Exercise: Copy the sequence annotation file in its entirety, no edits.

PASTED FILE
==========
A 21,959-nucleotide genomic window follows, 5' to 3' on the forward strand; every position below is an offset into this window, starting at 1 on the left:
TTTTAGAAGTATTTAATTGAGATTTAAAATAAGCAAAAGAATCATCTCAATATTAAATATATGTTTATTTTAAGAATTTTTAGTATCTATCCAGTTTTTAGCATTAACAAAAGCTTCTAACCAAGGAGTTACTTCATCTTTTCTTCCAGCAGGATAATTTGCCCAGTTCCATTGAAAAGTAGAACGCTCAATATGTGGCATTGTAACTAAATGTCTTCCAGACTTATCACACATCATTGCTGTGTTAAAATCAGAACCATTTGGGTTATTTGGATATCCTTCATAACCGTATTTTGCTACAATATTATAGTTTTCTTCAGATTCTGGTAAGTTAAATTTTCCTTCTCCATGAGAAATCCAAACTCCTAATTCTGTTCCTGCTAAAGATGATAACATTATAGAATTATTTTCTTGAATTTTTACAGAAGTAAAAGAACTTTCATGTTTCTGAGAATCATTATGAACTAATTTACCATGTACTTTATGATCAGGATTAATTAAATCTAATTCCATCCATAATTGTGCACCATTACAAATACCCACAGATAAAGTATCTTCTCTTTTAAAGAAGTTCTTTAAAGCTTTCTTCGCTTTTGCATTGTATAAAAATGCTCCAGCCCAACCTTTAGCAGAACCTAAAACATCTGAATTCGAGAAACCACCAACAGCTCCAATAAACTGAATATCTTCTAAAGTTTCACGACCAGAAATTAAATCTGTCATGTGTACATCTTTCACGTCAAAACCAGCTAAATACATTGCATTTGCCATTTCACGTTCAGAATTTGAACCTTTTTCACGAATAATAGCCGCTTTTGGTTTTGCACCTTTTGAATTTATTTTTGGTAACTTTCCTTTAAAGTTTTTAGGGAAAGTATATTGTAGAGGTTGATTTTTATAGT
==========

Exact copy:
A 21,959-nucleotide genomic window follows, 5' to 3' on the forward strand; every position below is an offset into this window, starting at 1 on the left:
TTTTAGAAGTATTTAATTGAGATTTAAAATAAGCAAAAGAATCATCTCAATATTAAATATATGTTTATTTTAAGAATTTTTAGTATCTATCCAGTTTTTAGCATTAACAAAAGCTTCTAACCAAGGAGTTACTTCATCTTTTCTTCCAGCAGGATAATTTGCCCAGTTCCATTGAAAAGTAGAACGCTCAATATGTGGCATTGTAACTAAATGTCTTCCAGACTTATCACACATCATTGCTGTGTTAAAATCAGAACCATTTGGGTTATTTGGATATCCTTCATAACCGTATTTTGCTACAATATTATAGTTTTCTTCAGATTCTGGTAAGTTAAATTTTCCTTCTCCATGAGAAATCCAAACTCCTAATTCTGTTCCTGCTAAAGATGATAACATTATAGAATTATTTTCTTGAATTTTTACAGAAGTAAAAGAACTTTCATGTTTCTGAGAATCATTATGAACTAATTTACCATGTACTTTATGATCAGGATTAATTAAATCTAATTCCATCCATAATTGTGCACCATTACAAATACCCACAGATAAAGTATCTTCTCTTTTAAAGAAGTTCTTTAAAGCTTTCTTCGCTTTTGCATTGTATAAAAATGCTCCAGCCCAACCTTTAGCAGAACCTAAAACATCTGAATTCGAGAAACCACCAACAGCTCCAATAAACTGAATATCTTCTAAAGTTTCACGACCAGAAATTAAATCTGTCATGTGTACATCTTTCACGTCAAAACCAGCTAAATACATTGCATTTGCCATTTCACGTTCAGAATTTGAACCTTTTTCACGAATAATAGCCGCTTTTGGTTTTGCACCTTTTGAATTTATTTTTGGTAACTTTCCTTTAAAGTTTTTAGGGAAAGTATATTGTAGAGGTTGATTTTTATAGT